Gleeson, McAdams keep ‘About Time’ on schedule

Gleeson, McAdams keep ‘About Time’ on schedule

By Karsten Burgstahler


Romantic drama aficionados will probably have some déjà vu while viewing Richard Curtis’ first film in four years and first romantic piece in nearly a decade, “About Time” (Rated R; 123 Min.).

In fact, Rachel McAdams plays almost exactly the same character she played in 2009’s “The Time Traveler’s Wife.” The only difference here is she does not know about her husband’s abilities, and this movie does not have quite as tragic an ending. But that does not mean your eyes will be dry at the end.


“About Time” concerns Tim (Domhnall Gleeson), an average twenty-something who discovers the men in his family can travel back in time. The rules are set up early on, the most restrictive of which; he can only travel to places he has been or can imagine after having them described to him by someone who was there. The movie plays pretty fast and loose with this MacGuffin, but honestly any movie involving time travel is going to get sticky in the details.

Tim decides he will use this ability for love, and after unsuccessfully trying to woo a summer crush (Margot Robbie) he finally finds Mary (McAdams), whom he instantly falls in love with. At first Tim uses his ability for more comical purposes, like to get his and Mary’s first time just right. But as the film moves forward, Tim begins to try to control the problems in his life. Eventually he learns he has to choose between two realities, neither of which is a total victory for him.

Gleeson and McAdams fit well together and have pretty good chemistry. The romance will not knock you off your feet, but the two make the otherwise stale wish-fulfillment plot devices seem fresh. It would be nice if Mary had been given something to do rather than be the dutiful wife. However, most of the time when we see her, she is simply taking care of the kids or tending to Tim. There is no character development for McAdams to play with. Her character in “The Time Traveler’s Wife” was much more interesting because she was conflicted about her husband’s disposition. Here she is a bystander.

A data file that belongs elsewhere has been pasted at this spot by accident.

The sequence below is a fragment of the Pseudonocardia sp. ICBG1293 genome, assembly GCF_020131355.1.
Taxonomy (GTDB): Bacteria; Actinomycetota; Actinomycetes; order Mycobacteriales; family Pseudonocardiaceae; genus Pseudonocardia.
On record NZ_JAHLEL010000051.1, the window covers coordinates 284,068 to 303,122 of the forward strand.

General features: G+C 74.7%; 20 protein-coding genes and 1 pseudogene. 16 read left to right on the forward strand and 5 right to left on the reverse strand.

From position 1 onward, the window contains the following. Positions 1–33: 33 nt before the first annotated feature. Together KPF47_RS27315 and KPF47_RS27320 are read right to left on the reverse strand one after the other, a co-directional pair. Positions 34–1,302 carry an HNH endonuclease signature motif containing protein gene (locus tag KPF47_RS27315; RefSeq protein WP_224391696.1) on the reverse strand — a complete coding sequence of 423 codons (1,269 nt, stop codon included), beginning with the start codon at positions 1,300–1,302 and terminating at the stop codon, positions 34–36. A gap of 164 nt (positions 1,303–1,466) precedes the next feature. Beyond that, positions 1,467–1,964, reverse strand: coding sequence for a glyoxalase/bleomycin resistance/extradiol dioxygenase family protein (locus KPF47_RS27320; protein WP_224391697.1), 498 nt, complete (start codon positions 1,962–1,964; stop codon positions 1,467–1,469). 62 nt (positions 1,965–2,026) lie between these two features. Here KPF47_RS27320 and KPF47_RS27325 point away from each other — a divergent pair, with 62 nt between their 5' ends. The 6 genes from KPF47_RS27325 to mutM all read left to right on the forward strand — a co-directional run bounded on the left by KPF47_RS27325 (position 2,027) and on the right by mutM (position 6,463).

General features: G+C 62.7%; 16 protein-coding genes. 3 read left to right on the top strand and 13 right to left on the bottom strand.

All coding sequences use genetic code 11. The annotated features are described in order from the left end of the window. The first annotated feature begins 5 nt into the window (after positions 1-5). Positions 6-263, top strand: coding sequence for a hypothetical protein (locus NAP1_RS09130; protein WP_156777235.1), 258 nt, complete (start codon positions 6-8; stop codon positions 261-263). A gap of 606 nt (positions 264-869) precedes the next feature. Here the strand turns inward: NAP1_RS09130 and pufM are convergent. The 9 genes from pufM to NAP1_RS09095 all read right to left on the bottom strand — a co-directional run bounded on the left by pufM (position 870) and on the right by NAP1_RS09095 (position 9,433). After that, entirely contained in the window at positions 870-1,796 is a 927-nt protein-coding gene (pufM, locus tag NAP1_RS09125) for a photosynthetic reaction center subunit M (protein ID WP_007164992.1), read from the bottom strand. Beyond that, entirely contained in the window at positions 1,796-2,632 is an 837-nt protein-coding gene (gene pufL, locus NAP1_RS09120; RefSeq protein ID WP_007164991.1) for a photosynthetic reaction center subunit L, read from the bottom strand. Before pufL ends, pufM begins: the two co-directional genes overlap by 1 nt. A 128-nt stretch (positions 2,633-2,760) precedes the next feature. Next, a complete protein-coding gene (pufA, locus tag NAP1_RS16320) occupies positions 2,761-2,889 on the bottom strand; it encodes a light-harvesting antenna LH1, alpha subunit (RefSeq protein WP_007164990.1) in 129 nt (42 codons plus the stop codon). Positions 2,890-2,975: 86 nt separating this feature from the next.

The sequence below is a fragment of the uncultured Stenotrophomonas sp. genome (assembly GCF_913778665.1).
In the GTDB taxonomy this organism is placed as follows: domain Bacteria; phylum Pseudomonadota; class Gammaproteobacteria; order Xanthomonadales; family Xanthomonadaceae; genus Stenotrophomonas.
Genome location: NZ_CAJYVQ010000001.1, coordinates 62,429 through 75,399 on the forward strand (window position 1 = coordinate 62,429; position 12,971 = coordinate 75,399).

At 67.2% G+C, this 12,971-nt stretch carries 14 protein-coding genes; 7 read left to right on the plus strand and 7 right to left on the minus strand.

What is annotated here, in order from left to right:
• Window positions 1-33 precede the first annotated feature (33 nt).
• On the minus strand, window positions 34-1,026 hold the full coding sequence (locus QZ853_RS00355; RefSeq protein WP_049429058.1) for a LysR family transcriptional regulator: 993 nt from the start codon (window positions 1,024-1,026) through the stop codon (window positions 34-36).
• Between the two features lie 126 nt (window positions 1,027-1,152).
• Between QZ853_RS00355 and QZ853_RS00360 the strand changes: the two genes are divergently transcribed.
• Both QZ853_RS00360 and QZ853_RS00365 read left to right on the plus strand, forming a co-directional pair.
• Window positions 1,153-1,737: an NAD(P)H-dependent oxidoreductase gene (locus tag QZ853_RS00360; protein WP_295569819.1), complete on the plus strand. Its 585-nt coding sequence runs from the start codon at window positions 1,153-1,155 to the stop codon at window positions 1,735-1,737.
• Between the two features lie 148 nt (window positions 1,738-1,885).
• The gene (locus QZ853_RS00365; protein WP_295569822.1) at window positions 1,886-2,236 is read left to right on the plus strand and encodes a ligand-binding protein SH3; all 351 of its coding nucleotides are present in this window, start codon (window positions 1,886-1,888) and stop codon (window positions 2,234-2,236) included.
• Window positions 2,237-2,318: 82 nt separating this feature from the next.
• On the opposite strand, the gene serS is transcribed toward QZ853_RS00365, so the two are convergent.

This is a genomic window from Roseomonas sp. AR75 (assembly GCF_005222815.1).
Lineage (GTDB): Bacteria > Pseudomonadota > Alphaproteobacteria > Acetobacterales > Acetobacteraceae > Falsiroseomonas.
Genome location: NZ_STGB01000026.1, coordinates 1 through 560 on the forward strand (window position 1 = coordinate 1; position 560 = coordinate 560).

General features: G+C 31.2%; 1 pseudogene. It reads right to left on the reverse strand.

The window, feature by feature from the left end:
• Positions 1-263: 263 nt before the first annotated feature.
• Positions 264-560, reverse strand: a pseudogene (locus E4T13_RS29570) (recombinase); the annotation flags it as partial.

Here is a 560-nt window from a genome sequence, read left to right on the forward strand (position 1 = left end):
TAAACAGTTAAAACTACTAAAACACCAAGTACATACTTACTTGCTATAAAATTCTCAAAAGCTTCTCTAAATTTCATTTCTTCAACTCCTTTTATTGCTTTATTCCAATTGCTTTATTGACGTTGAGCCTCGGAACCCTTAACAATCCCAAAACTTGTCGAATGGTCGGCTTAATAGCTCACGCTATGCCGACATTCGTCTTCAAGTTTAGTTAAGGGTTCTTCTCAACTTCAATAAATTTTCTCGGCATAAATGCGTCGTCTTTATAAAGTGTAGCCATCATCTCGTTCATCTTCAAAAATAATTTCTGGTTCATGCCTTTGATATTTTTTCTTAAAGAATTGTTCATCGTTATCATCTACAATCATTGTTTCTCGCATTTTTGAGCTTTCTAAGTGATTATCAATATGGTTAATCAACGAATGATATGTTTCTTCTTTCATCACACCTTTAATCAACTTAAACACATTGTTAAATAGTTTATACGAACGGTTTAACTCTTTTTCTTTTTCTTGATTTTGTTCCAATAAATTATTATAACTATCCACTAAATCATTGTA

The more interesting relationship comes from Tim and his father (Bill Nighy), never given a name beyond “Dad,” or his sister Kit Kat (Lydia Wilson). Curtis makes the smart move of keeping the romance one facet of “About Time,” rather than letting it dominate the picture, and letting the trials of Tim’s family play out. At several points Tim is forced to choose between memories of his family and his life with Mary. The results are heartbreaking, but never overpowering. The movie does not descend into soupy melodrama.

“About Time” certainly will not rank up there with the best of the romance genre. It is no “Silver Linings Playbook.” And it really does not have anything new to offer up to audiences. Look at it as romantic comfort food — no one is trying to rattle the cage, they are simply offering up a different take on a well-traversed road. It is the cast and the better-than-average writing that makes this movie a lot better than it deserves to be. For those looking for something to warm up a cold weekend night in November, that may very well be enough.

Karsten Burgstahler can be reached at [email protected] 

or 536-3311 ext. 261.